The first camp meeting took place in July 1800 at Gasper River Church in southwestern Kentucky. A much larger one was held at Cane Ridge, Kentucky, in August 1801, where between 10,000 and 25,000 people attended, and Presbyterian, Baptist and Methodist ministers participated. It was this event that stamped the organized revival as the major mode of church expansion for denominations such as the Methodists and Baptists. This event was also instrumental in the birth of the churches of the Restoration Movement, particularly the Christian Church (Disciples of Christ) and the Church of Christ.

Traditionally speaking, the Third Great Awakening was a period in American history from 1886 to 1908. It is also called the Missionary Awakening. This Awakening began with the Haymarket Riot and the student missionary movement, rose with agrarian protest and labor violence, and climaxed in the revivalist candidacy of William Jennings Bryan in 1896. Gilded Age realism came under harsh attack from trust-blasting muckrakers, Billy Sunday evangelicals, “new woman” feminists, and chautauqua dreamers. After radicalizing and splitting the Progressive movement, the passion cooled when William Howard Taft succeeded Theodore Roosevelt in the White House.

Of direct significance to me is the rise of modern Pentecostalism that got it start around 1901. Although the 1896 Shearer Schoolhouse Revival in Cherokee County, North Carolina might be regarded as a precursor to the modern Pentecostal movement, the commonly accepted origin dates from when Agnes Ozman received the gift of tongues (glossolalia) at Charles Fox Parham’s Bethal Bible College in Topeka, Kansas in 1901. Parham, a minister of Methodist background, formulated the doctrine that tongues was the “Bible evidence” of the Baptism in the Holy Spirit.

Parham left Topeka and began a revival ministry which led to a link to the Azusa street revival through William J. Seymour whom he taught in his school in Houston, although because Seymour was an African-American who was only allowed to sit outside the classroom to listen.  Through Elder Seymour’s efforts who later became Bishop Seymour, this awakening took wings and began to fly.

The expansion of the movement started with the Azusa Street Revival, beginning in 1906 at the Los Angeles home of a Mr. and Mrs. Edward Lee when Mr. Lee experienced what he felt to be an infilling of the Holy Spirit during a prayer session. The attending pastor, Elder Seymour, also claimed that he was overcome with the Holy Spirit on April 12, 1906. On April 18, 1906, the Los Angeles Times ran a front page story on the movement. By the third week in April, 1906, the small but growing congregation had rented an abandoned African Methodist Episcopal church at 312 Azusa Street and organized as the Apostolic Faith Mission.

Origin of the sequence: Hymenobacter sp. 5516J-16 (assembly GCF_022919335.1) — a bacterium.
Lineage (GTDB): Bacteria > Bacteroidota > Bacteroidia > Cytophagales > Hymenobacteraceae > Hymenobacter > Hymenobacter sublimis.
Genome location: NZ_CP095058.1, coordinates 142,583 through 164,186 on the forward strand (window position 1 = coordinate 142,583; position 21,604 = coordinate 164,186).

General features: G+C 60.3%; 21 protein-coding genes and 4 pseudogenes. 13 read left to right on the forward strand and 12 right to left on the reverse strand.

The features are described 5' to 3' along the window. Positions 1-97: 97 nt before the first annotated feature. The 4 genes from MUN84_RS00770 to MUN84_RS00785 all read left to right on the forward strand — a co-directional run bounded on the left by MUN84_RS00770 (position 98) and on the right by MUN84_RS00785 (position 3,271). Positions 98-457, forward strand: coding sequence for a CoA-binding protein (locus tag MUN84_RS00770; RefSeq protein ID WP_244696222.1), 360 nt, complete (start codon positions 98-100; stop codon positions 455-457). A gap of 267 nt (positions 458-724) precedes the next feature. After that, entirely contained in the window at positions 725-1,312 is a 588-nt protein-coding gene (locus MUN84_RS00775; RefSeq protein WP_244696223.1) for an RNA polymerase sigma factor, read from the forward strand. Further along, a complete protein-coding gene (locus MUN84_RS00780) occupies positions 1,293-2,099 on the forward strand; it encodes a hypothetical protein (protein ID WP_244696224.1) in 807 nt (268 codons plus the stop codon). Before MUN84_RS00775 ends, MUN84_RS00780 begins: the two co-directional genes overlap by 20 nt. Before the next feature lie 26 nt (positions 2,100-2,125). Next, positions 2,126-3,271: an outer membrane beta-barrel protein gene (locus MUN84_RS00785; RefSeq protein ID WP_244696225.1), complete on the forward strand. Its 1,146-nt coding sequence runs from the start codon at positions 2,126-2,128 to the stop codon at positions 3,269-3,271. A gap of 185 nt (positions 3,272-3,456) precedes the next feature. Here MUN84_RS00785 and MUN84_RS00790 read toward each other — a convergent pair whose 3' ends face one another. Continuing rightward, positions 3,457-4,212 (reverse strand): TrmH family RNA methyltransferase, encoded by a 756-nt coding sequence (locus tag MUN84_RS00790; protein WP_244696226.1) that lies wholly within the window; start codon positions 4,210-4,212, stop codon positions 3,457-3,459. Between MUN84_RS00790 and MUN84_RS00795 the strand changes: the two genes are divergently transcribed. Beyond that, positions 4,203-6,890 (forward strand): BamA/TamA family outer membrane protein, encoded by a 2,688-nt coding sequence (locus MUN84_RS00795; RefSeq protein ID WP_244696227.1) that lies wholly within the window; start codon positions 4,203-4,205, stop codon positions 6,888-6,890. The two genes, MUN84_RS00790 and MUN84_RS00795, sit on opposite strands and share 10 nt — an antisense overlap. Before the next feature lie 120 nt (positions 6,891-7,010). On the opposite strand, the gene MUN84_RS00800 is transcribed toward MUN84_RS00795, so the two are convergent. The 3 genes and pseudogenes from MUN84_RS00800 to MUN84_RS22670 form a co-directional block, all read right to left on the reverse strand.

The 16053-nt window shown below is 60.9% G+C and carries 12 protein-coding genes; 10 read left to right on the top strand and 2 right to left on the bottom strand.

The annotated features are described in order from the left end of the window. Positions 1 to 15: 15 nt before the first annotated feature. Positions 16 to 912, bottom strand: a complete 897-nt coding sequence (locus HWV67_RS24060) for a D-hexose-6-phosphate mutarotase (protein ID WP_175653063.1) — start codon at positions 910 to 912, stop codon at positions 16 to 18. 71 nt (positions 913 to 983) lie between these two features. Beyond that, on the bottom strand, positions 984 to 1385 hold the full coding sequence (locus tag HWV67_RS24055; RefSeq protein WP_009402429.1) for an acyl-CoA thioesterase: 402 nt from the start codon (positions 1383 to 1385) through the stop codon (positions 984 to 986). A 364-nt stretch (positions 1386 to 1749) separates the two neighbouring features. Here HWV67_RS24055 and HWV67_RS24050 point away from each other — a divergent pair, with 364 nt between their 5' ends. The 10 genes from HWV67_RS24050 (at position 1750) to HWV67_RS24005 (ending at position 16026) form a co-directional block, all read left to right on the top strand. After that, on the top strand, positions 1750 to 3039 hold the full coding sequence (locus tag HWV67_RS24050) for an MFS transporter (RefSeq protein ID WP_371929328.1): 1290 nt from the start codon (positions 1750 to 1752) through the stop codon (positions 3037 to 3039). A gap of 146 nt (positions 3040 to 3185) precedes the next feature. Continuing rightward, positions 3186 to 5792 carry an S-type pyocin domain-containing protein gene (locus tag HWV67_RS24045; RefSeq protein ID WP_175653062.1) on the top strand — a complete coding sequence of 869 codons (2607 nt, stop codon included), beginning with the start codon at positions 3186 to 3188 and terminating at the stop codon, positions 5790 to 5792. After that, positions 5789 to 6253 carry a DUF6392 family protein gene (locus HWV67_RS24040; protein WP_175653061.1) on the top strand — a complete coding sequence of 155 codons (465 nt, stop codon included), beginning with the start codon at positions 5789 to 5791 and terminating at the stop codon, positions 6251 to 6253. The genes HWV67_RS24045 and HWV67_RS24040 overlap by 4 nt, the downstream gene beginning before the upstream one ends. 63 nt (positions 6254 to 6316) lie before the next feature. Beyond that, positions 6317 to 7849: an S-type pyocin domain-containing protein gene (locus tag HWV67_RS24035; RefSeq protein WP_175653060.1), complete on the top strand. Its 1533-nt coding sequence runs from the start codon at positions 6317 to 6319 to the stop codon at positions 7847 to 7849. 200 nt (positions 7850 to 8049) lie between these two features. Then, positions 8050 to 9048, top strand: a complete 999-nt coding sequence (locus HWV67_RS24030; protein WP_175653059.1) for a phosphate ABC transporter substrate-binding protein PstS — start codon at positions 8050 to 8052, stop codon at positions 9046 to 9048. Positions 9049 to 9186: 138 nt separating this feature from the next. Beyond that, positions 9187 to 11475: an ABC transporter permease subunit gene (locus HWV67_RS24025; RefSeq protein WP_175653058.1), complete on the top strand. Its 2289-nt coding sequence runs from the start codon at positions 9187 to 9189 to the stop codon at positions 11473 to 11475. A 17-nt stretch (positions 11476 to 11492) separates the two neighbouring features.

Of the most identifying characteristics of the first decade of Pentecostalism was its interracialness.  All of the gatherings, prayer meetings or services were marked by interracial assemblies,”…Whites and blacks mix in a religious frenzy,…” according to a local newspaper account. This lasted until the mid 1920’s when the splittering along racial lines got the best of the communities that had come together during this most remarkable period. When the Pentecostal Fellowship of North America was formed in 1948, it was made up entirely of Anglo-American Pentecostal denominations. In 1994, Pentecostals returned to their roots of racial reconciliation and proposed formal unification of the major white and black branches of the Pentecostal Church, in a meeting subsequently known as the Memphis Miracle. This unification occurred in 1998, again in Memphis, Tennessee. The unification of white and black movements led to the restructing of the Pentecostal Fellowship of North America to become the Pentecostal/Charismatic Churches of North America. Today, largest Pentecostal denominations in the United States today are the Church of God in Christ, (of which I’m a direct descendant of) Church of God (Cleveland) and the Assemblies of God. According to a Spring 1998 article in Christian History, there are about 11,000 different pentecostal or charismatic denominations worldwide.

Bishop Yvette Flunder, Presiding Prelate of Refuge Ministries/Fellowship 2000 and Pastor of The City of Refuge UCC in San Francisco, CA, writes in an article entitled, Neo Pentecostalism – Speaking in New Tongues, “Historians would say that the Azusa Street revival played a major role in the development of modern Pentecostalism-a Movement that changed the religious landscape and became the most vibrant force for world evangelization in the 20th century. Azusa Street became the most significant revival of the century in terms of global perspective.”

According to Dr. Robert R. Owens, Dean of the School of Christian Ministries Emmanuel College, Frankling Springs, “The Pentecostal Movement in the US traces its roots to the Azusa Street Mission in Los Angeles, founded by Elder William J. Seymour in 1906. He taught the direct connection between the baptism with the Holy Ghost, speaking with other tongues, interracial solidarity, and the empowerment of women.

Preaching these truths, which were a constant feature of Seymour’s ministry, caused the most negative reactions. These departures from the prejudiced, racial, ethnic and gender attitudes of the dominant culture scandalized many in the wider society…Seymour believed that the truest evidence (of the baptism) was the selfless agape love of God that knows no boundaries of color, sex, or economic status.”

So Bishop Flunder wonders, “What is the essential message of the “Day of Pentecost?” What made the 1906 revival so powerful? What is the Pentecostal message for today?” She goes on to say, “Surely Neo-Pentecostalism must include embracing the Radically Inclusive Love of Jesus Christ with an eye toward departing from the prejudiced, racial, ethic, and gender attitudes of our time.”